The last outdoor attraction we visited in the Sonoran Desert was one of the best. It was surprisingly developed, and I didn’t appreciate it until after I had seen it. Its photos do not do it justice as an important landmark. The visitor center was closed due to COVID, but Ruth & I were able to see the ruins that made it quite possible to envision the importance and usefulness of the food producing region we were seeing.
The Casa Grande Ruins National Monument is not near the town of Casa Grande between Tucson and Phoenix. It is close to the town of Coolidge. Early Spanish explorers, specifically a Jesuit missionary by the name of Kino, named it Casa Grande, Great House. To early explorers it was a mystery that is only understood long after its usefulness ended. Food in large quantities was produced here, but it was also like Stonehenge and other ancient sites in that it was a time and season awareness keeper for prehistory humans. The Casa Grande structure is the last remaining one this culture developed. Its survival is a miracle. No one knows how many others there were in this area, but it is clearly one of the larger food providers to desert dwellers and very important. It all reminded me of Cahokia, a veritable city near the confluence of the Missouri and Mississippi Rivers that is now thought to be one of the main population centers of the ancient world. I had to be an adult traveler to other civilizations around the world to appreciate Cahokia’s importance.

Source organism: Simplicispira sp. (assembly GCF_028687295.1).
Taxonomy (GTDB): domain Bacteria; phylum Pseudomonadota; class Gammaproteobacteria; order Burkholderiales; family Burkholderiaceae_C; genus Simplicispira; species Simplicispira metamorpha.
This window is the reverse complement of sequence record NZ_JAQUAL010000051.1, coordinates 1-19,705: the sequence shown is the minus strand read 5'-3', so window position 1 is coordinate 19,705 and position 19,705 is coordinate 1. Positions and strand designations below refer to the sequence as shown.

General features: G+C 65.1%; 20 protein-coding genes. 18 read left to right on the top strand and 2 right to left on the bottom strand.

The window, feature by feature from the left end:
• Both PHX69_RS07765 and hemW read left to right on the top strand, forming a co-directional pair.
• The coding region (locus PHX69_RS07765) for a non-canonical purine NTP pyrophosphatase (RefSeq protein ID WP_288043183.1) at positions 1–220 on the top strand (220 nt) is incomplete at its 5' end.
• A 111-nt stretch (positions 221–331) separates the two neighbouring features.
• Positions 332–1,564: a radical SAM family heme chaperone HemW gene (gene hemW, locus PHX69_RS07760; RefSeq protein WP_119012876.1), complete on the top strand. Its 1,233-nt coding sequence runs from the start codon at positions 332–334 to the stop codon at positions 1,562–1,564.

About 4,000 years ago, human beings began growing corn at what is now Casa Grande. Over time more crops like beans and water-needing cotton were successfully planted. The Native Americans who did this dug canals to water their vast fields. At it height,19,000 acres of crops were harvested here. By that time larger villages had begun to appear in the fertile valley at the edge of the Sonoran. Some of the residents of larger villages in the area lived in cliff dwellings. The humans at Casa Grande lived in pit houses near their crops and canals. In an area that gets only 9 inches of rain each year, they produced 2 annual crops. Over time a sophisticated watering system was invented to allow the growing of more difficult crops like cotton. These natives known as the Huhugham people, translated incorrectly as the Hohokams, developed a culture that traded for sea shells, turquoise, and scarlet macaws with Native Americans living closer to seas.
While in Arizona, Ruth and I bought Tepary beans, a staple food in the Native American diet. We had never eaten them before, and the male and female who sold them to us had never tasted them so could not describe their flavor or explain their difference from other beans. We have since learned that these beans are native to the Sonoran Desert. We made a soup from them and had it for dinner last night. Because we combined 2 recipes and left out some ingredients, we are having it again tonight and evaluating its worthiness. We did like it last night but adjustments were necessary, so to be continued.